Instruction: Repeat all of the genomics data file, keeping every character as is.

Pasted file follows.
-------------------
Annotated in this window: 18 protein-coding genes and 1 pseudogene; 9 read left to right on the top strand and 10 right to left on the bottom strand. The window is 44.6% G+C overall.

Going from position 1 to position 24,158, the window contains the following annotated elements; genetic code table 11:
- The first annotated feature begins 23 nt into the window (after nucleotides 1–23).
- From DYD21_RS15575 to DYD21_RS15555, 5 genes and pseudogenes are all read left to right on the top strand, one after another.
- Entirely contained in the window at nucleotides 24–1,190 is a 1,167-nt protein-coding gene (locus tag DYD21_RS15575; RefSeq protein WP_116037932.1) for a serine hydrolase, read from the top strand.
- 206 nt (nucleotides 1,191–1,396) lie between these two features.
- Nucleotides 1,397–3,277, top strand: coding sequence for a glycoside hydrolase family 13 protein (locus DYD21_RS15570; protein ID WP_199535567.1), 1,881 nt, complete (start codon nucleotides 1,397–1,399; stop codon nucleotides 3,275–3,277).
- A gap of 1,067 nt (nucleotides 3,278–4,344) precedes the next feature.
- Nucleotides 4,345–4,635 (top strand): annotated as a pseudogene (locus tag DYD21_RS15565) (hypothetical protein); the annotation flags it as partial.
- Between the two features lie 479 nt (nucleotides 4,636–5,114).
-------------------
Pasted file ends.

Annotated in this window: 18 protein-coding genes and 1 pseudogene; 9 read left to right on the top strand and 10 right to left on the bottom strand. The window is 44.6% G+C overall.

Going from position 1 to position 24,158, the window contains the following annotated elements; genetic code table 11:
- The first annotated feature begins 23 nt into the window (after nucleotides 1–23).
- From DYD21_RS15575 to DYD21_RS15555, 5 genes and pseudogenes are all read left to right on the top strand, one after another.
- Entirely contained in the window at nucleotides 24–1,190 is a 1,167-nt protein-coding gene (locus tag DYD21_RS15575; RefSeq protein WP_116037932.1) for a serine hydrolase, read from the top strand.
- 206 nt (nucleotides 1,191–1,396) lie between these two features.
- Nucleotides 1,397–3,277, top strand: coding sequence for a glycoside hydrolase family 13 protein (locus DYD21_RS15570; protein ID WP_199535567.1), 1,881 nt, complete (start codon nucleotides 1,397–1,399; stop codon nucleotides 3,275–3,277).
- A gap of 1,067 nt (nucleotides 3,278–4,344) precedes the next feature.
- Nucleotides 4,345–4,635 (top strand): annotated as a pseudogene (locus tag DYD21_RS15565) (hypothetical protein); the annotation flags it as partial.
- Between the two features lie 479 nt (nucleotides 4,636–5,114).